10 must-visit destinations in the UK for landscape photographers

First published:
September 15, 2021
July 28, 2023

10 must-visit destinations in the UK for landscape photographers

First published:
September 15, 2021
July 28, 2023

Cover image by Base Altitude

Our top recommended locations for your next landscape photography trip

Many British photographers flock to Europe and beyond in search of exotic locations to capture, forgetting that the UK contains some of the most beautiful, dramatic and varied landscapes in the world. From tidal islands and craggy coastlines to rolling hills and waterfalls, there’s a lifetime of landscapes to discover and photograph in the UK.

Here are some of our top destinations to get you started…

1 Elan Valley, Powys, Wales

This chain of reservoirs in mid-Wales is a feast for photographers after a playground all to themselves. There are four dramatic dams here, all harbouring reservoirs that serve Birmingham; Craig Goch, Pen y Garreg, Garreg Ddu, and Caban Coch. Each is radically different and worth treating entirely differently. For example, Craig Goch has an island within it while Garreg-ddu is all about its Victorian pump house. Within its 45,000-acres you’ll find chocolate box bridges, a deserted church and red kites galore.

The overflowing Graig Goch dam in the Elan valley.
Photo by David Bevan - f/8 | 15s | ISO 64
Author’s tip:

Come in winter close to a New Moon and you’ll see raging torrents of fast-flowing water and, buy night, some of Britain’s darkest night skies. Elan Valley is a gold-rated International Dark Sky Park.

Isles of Scilly, Cornwall, England

While the southwest corner of the UK gets swamped by tourists each year, the lesser known Scilly Isles get a mere 125,000 visitors annually. About 30 miles off Cornwall, this archipelago of five main islands – St. Mary’s, Tresco, St. Martin's, Bryher and St. Agnes – bask in warm waters and higher temperatures than the rest of the UK. Cue a tropical climate, unique flora and fauna, and incredible coastal landscapes.

An aerial view of the Island of Tresco in the Isles of Scilly near Cornwall, England.
Photo by Alex Cassels - f/8 | 1/200s | ISO 100
Author’s tip:

The car-less 297 hectares of Tresco Island, a 30 minute boat transfer from the airport, is incredibly photogenic; think rugged heathland and dramatic seascapes, quaint cottages and idyllic village life. Oh, and red squirrels…

St Michael's Mount, Cornwall, England

If you’re holidaying in Cornwall and you want a photography project there are few better subjects than the iconic St Michael’s Mount. Home to the St Aubyn family, this rocky outcrop can be reached via a causeway at low tide, but it’s from Marazion, close to Penzance, that you’ll likely get the best shot. Aim to shoot around sunrises and sunsets, and during storms, to capture more dramatic and colourful skies.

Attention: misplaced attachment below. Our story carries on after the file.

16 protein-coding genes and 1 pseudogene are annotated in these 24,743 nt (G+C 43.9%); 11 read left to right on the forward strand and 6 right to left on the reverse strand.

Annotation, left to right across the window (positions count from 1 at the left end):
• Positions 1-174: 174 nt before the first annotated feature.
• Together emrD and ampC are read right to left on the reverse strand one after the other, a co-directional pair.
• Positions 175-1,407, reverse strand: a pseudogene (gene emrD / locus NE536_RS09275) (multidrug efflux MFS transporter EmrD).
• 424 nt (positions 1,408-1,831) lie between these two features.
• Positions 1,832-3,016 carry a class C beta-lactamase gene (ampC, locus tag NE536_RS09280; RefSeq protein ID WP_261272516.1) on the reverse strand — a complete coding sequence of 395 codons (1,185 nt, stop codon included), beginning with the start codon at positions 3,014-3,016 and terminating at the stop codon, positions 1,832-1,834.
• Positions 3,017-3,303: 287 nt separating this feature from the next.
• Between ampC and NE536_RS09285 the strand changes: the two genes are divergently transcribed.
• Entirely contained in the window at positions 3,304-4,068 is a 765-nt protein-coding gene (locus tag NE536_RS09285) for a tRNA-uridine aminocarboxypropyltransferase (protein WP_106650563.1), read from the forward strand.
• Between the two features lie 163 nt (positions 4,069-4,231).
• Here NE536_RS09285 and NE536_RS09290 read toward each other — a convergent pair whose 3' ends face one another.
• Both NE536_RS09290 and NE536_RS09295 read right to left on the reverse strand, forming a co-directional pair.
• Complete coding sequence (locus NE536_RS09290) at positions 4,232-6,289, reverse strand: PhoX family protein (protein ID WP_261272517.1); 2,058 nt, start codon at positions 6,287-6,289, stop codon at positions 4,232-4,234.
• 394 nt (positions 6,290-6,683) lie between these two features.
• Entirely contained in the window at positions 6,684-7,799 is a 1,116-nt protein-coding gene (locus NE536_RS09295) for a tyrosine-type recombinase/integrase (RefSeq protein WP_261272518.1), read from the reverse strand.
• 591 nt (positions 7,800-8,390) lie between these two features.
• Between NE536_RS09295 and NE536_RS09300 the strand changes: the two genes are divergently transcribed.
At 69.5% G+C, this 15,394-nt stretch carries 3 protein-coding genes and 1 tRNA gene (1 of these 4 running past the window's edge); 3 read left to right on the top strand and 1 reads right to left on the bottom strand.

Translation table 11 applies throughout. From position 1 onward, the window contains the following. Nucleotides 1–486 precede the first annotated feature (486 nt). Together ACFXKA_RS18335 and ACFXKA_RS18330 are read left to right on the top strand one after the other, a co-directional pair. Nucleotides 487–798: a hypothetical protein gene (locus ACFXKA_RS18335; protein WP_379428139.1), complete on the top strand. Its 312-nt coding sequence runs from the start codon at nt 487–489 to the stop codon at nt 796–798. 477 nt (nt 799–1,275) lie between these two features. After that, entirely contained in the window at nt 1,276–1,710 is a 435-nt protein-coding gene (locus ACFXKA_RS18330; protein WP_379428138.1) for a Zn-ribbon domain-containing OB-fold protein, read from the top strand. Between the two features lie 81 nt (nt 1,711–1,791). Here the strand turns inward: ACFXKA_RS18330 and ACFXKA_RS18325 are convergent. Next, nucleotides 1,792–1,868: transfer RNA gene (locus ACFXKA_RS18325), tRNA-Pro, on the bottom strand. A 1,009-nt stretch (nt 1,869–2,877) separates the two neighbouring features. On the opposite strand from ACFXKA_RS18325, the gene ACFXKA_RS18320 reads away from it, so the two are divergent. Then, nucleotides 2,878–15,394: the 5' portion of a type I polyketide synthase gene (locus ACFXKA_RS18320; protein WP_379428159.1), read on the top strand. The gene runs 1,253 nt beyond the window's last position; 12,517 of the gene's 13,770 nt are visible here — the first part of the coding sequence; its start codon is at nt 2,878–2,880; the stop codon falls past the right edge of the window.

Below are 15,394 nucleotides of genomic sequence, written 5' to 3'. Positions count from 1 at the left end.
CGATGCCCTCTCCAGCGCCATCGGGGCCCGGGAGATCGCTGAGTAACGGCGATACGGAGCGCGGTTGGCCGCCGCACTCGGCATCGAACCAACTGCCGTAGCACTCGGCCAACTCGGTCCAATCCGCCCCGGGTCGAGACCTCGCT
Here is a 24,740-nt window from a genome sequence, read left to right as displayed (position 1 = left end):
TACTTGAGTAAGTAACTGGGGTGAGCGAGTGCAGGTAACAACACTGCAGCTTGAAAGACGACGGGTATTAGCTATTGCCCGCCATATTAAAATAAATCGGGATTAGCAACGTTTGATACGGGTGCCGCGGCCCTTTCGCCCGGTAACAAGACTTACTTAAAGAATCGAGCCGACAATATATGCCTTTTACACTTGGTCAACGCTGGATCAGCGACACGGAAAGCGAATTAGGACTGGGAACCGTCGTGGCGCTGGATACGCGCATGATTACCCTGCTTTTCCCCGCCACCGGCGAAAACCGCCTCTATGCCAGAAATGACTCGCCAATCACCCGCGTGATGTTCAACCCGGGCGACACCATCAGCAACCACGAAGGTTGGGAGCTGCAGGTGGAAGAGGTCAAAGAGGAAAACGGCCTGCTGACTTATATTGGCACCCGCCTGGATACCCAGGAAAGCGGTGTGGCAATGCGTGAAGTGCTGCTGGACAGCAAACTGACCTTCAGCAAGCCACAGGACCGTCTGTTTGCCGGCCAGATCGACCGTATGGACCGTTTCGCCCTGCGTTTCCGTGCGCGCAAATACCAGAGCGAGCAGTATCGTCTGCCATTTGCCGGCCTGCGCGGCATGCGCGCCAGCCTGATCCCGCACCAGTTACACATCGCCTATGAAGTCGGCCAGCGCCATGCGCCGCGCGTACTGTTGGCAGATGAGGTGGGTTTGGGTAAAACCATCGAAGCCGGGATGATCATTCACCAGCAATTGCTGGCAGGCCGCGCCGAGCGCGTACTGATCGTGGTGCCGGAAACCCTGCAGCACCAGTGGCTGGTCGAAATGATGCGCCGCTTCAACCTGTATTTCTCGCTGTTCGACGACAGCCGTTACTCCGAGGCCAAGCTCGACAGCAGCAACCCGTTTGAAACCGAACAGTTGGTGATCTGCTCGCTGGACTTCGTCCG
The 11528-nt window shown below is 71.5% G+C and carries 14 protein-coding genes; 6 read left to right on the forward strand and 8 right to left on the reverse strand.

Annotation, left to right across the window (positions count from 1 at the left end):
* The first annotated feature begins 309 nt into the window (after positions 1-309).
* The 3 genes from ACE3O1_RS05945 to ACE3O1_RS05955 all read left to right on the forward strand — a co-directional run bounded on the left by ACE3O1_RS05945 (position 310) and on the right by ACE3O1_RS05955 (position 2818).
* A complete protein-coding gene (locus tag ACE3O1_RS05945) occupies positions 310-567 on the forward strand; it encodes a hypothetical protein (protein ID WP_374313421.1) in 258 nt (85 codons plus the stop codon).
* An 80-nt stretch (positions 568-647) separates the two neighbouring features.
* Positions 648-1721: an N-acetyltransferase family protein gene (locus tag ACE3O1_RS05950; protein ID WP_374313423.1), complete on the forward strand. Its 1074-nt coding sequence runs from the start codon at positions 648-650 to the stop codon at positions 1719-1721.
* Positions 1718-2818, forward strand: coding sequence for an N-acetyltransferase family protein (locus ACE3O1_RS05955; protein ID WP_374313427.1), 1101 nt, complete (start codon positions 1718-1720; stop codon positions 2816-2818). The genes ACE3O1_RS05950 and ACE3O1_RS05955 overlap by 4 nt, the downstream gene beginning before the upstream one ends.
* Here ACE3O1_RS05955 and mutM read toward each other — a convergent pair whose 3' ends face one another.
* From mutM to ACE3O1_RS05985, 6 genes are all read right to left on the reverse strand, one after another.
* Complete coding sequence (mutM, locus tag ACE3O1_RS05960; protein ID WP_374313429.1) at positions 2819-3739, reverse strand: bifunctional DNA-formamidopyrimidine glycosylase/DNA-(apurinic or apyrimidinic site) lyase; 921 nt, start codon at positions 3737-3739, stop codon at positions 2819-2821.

St Michael's Mount, Cornwall.
Photo by Alex Baxter - f/18 | 13s | ISO 100
Author’s tip:

Although the island itself is architecturally spectacular, one of the best ideas is to photograph the exposed stone causeway, using it as a leading line in your composition. In summer the Milky Way streams behind it after dark. 

Jurassic Coast, Dorset, England

England’s Jurassic Coast is stunning. Stretching almost 100 miles of the coastline in Devon and Dorset on the south coast, its cliffs contain the fossils of dinosaurs.

The most famous place to photograph this striking coastline is from the lookout opposite Durdle Door, an arch-shaped limestone rock formation. Just to the east is the equally beautiful Lulworth Cove and Stair Hole, a rock arch above a tidal pool. The walk linking the two sites is breathtaking, but get here early to avoid problems with car parking.

A beautiful capture of Durdle Door in the morning light.
Photo by Dan Allen - f/16 | 79s | ISO 200
Author’s tip:

Since Durdle Door needs to be photographed from the coastline looking south it’s begging to be imaged with the Milky Way flowing behind it. You can only do that in summer, with our galaxy’s arc visible from about May through September.

Forest of Dean and Wye Valley, Gloucestershire, England

This region around the River Wye where Wales and England join has some wonderful photography locations. The most impressive has to be the cliff top at Symonds Yat Rock, a viewpoint from where it’s possible to photograph a mighty bend in the river. Another possibility is winter mist hovering over it down by The Sarecen’s Head at Symonds Yat, where a hand-pulled ferry still operates.

Winter sunrise over the River Wye from Symonds Yat Rock viewpoint, UK.
Photo by Julian Gazzard - f/8 | 1/3s | ISO 200
Author’s tip:

Nearby in Monmouthshire, Wales you’ll find Tintern Abbey on the Welsh side of the River Wye. Dating from 1131 and now a dramatic roofless ruin, it can be photographed close-up or at a distance – including the River Wye – from the circular five-mile Devil’s Pulpit hike above it.

6 Glencoe, Lochaber, Scotland